How Parties can Leverage Data in this Year’s Federal Election Campaign

How predictable is voter behavior? Could big data really swing an election? The past US presidential campaign and the debate about the effectiveness of Cambridge Analytica have fueled the discourse about the role of data in election campaigning.

In the face of weakening party ties and rising numbers of swing voters, the question of the predictability of the electoral behavior is also becoming more and more focus of German parties. But what influence do data-based analyses actually have on the upcoming federal election campaign?

Forget about big data

While US campaigners have recourse to a sheer infinite amount of data when it comes to targeting voters, German data protection law sets a strict framework for political parties to use data for their campaigns. Particularly with regard to acquiring and merging data sets, the legal scope is very narrow. Consequently, powerful big data analyses with personalized scoring schemes and predictive modeling will not spill over the Atlantic soon. Instead, when discussing the impact of data on the upcoming federal election campaign in Germany, it will not be about big data or buying huge data sets from dubious sources but about smart data meaning the smart assembly and evaluation of easily accessible data.

Why data can still make a difference in elections

In the end, each and every campaign has a simple goal – mobilize as many people as possible to support a candidate, a party or an idea. It is a common mistake to perceive data itself as the Holy Grail of state-of-the-art campaigning. Data – no matter if its big data or smart data – is just a vehicle to achieve the overarching goal. Thus, instead of indulging in big data phantasies of almighty algorithms, it is about demystifying the data buzzword and focusing on the indisputable actual impact data analyses can have. Parties need to focus on how to use the “data vehicle” to leverage their campaigns within the sharp German legal framework and with the limited resources they can draw on. This challenge can be broken down in three simple dimensions: leveraging publicly available data, leveraging owned data and leveraging social network data.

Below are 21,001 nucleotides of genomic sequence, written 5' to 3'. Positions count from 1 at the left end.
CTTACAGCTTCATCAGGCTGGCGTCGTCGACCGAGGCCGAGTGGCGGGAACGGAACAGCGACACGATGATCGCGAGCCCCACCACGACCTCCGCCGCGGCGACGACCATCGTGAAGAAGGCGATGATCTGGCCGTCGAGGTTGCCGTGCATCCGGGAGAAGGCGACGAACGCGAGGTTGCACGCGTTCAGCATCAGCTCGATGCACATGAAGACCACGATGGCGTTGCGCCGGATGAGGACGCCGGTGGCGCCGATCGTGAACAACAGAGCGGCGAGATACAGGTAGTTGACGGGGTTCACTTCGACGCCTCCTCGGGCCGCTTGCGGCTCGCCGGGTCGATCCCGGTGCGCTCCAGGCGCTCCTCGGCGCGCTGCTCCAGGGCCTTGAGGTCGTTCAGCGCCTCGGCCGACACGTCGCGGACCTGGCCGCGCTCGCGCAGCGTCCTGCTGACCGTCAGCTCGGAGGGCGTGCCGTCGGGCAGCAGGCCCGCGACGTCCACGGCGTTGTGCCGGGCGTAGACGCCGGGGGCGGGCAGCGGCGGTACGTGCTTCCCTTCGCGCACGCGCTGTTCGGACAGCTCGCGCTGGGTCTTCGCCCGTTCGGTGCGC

Leveraging publicly available data

Door-to-door campaigning or canvassing experienced a renaissance in Germany over the last years since several studies indicated face-to-face conversation to provide the highest conversion rates compared to other, more impersonal forms of campaign communication. With the data available from the federal election commission, campaigns can analyze previous voting results down to constituency level and even polling station level. Herefrom, heartlands and weak districts can be easily derived. Combined with the voter turnout on polling station level, these data provide a campaign with in-depth knowledge of areas with strong previous results but low overall voter turnout and, thus, help to detect mobilization areas to focus canvassing activities on. Consequently, these analyses allow a far more efficient allocation of canvassers. Via app, these mobilization areas can be easily transmitted to the volunteers and campaigners on site. With Connect17 of the CDU and TzT, the door-to-door app of the SPD, there are already good examples of how this smart use of freely available data has found its way into the upcoming election campaign.

Leverage owned data

Political parties already have numerous data at hand – e.g. member data, data from supporter networks, newsletter signups and further associated data to mention only a few of the available internal data sources. This data is an asset that should not be underestimated. However, most of the data still awaits its use in the drawer. Thus, leveraging owned data requires the spread of a data-driven mindset within a party’s organization. Again, it is about demystifying data, about enabling party members and volunteers to access and use owned data. Therefore, the setup of a modern digital infrastructure that allows for data gathering and evaluation is inevitable. With all the available internal data at hand, the mobilization of the party’s resources and, subsequently, the decentralized organization of the campaign, e.g. steering volunteers via messenger apps, is no longer a big thing.

Leveraging social network data

Social networks like Facebook or Twitter provide campaigners with a variety of opportunities to address their target groups with pinpoint accuracy. For example, ads can be played according to age, sex, degree of education, presumed income or postal codes. For political parties, this means that they can reach their target groups precisely with individually tailored messages and hereby minimize scatter loss. In addition, A / B testing allows different messages to be tested against each other in order to find out which of the messages generates more interaction with the corresponding target group. In the consequence, campaign messaging no longer relies on the gut feeling of the campaign manager, but can be derived from reliable data insights. In this way, valuable deductions can be drawn not only for the social media campaign, but for the entire campaign.

Get the basics right

With the sharp legal framework in mind and limited resources at hand, data-driven campaigning will certainly play a role in this year’s federal election campaign. Due to described limitations, however, it will be mainly about getting the basics right meaning to leverage what is available. So instead of hoping for (or fearing) big data magic, parties should focus on their campaign groundwork – well thought-out strategy and consistent narration – and enrich it with data-based solutions wherever applicable.


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